Influencing science policy at the intergovernmental level
The Royal Society of Chemistry is strongly influencing the formation of a United Nations independent intergovernmental science–policy panel for chemicals, waste and the prevention of pollution. We spoke to Dr Camilla Alexander White, from our policy and evidence team, and our former president Professor Tom Welton, about how we are fostering trust between scientists and policymakers to ensure meaningful, global action.
Tom Welton: We’re a global chemical society that’s based in London, not a UK chemical society, and we as an organisation are pushing for this intergovernmental panel and for it to be set up in a way which really can have lasting impact on the environment and extend the quality of life for people across the world. Our role as the RSC is to get the best possible outcome for the panel. That is entirely independent from the fact that we’re based in London. Of course, there are issues where, irrespective of the party in charge, any government at any time will be doing well at some things and be doing badly at others.
We have to rise above that, and do what we think is right as a global organisation. But sometimes we’re going to have to say "no, this is not good enough", and other times we’re going to be saying, "hang on, there’s a little nudge you can do here or there’s something I can do there". Throughout this process we’re going to have to do both of those. Sometimes we need to be in lobbying mode. Sometimes we need to be a trusted advisor, and we, as an organisation, need to move between those different roles fluidly.
Camilla Alexander White: We always try to stick to science in everything, to be apolitical and impartial, because you’re always going to disagree with something that somebody is doing. So you
have to try and be set apart from it a little bit, and just say, "here’s the evidence of the day". You even have to draw a metaphorical line that says, "I’m not going to make those decisions for you, because all I’m doing is bringing the evidence to the table, and then I can help you say what the range of options are".
We present a range of options based on evidence – as long as we, as the RSC, stick to the science – we always try not to get too close with the decision makers, but have that influencing role. Governments do things that, sometimes, personally and as individuals, we might not like. Our different opinions as scientists reflect society.
Our strapline is about making the world a better place, and it’s a good one, but making the world a better place isn’t being an environmental lobbyist. It’s not about just thinking about chemistry and not about physics or about biology. It’s about making the world holistically better – with jobs, with money, with training, with skills, with everything in the balance. So the government has to try and balance everything in the mix. There are 'other legitimate factors' – an increasingly common term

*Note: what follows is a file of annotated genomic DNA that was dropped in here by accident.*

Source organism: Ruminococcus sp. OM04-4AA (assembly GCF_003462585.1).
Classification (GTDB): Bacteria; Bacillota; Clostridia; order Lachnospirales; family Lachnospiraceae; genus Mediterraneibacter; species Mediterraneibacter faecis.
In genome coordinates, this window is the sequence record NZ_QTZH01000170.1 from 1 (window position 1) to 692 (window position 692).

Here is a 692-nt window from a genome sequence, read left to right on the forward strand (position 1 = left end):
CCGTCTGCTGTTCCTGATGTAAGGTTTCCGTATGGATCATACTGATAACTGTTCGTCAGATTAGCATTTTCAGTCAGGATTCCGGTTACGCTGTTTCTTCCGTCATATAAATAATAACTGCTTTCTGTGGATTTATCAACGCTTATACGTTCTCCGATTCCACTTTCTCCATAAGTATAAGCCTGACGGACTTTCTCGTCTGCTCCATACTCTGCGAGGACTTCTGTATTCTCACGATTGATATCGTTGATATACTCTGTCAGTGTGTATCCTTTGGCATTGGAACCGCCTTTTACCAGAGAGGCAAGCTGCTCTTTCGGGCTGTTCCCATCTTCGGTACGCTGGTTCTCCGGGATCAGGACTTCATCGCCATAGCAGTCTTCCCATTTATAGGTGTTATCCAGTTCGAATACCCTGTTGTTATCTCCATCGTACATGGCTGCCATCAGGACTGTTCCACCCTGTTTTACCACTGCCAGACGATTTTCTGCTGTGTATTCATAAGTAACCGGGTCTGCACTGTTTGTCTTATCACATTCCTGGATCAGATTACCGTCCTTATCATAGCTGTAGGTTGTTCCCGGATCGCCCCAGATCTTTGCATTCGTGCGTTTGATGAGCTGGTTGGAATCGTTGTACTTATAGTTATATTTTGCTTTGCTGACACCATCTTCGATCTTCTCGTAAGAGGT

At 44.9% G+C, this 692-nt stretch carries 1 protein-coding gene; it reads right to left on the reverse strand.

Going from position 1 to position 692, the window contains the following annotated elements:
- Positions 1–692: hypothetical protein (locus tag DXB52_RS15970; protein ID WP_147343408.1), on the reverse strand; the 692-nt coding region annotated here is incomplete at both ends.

in these discussions – covering issues from socio-economic to how cultures and societies work. It’s not just the science in every decision, but we bring that factor. One of the main things that we’ll be doing at the RSC is to try and influence the new UN panel to be as inclusive, open and transparent as possible, delivering the best evidence.
All scientific stakeholders should be able to nominate people to serve on this panel and be involved in setting priority issues. Politics could lead discussions down particular narrow paths but if there’s a broader independent stakeholder membership, then we’ll be able to nominate issues and present an unbiased view on what the biggest issues of our generation are.
TW: Our recent Burlington Consensus discussion was remarkable – given that it was essentially a scientific audience, the openness of that audience to evidence from other areas and to experts from other areas was great to see. That group of people have been very open minded on the broad issues – from cultural change to things about which we have no expertise at all – but that we’re recognising need to come in. I really like that – I thought "good on you", you’re not here saying, "it should only be my point of view that matters".
The other thing that came across very strongly is that it’s almost impossible to find things to eliminate from the scope. And so, rather than thinking about it in that kind of way, some kind of other way of structuring how the panel prioritises things, which isn’t fixing a scope and carving it in stone. Actually it’s about having a mechanism for just determining how priorities should evolve, having a much more fluid way in which priorities are determined.
CAW: It’s a bigger version I think of what we’re doing in the UK. You put the options on the table, presenting a wide scope, all the options and what we think the priorities are. But governments will have the ultimate call on some of those things – and there will be different push and pull priorities from different parts of the world. The key is that the science panel can say "the scope is big here, it complements the climate change agenda, it complements the biodiversity agenda".
Chemicals and pollution is one of the burning issues of the day. If the panel can help by saying to the Government "you should be doing something about this", the onus is on them if they choose to act.
TW: I think that’s a really important point. This group is not intended to be a decision making body. What it is intended to be is the provider of evidence, and perhaps the provider of options. But in the end, it is an intergovernmental panel, and the governments will determine the action. I think that anyone that wants to get involved in it has to really understand that. This is a great influencing voice. It is not a decision making voice because it is an intergovernmental panel, and the governments will make the decisions.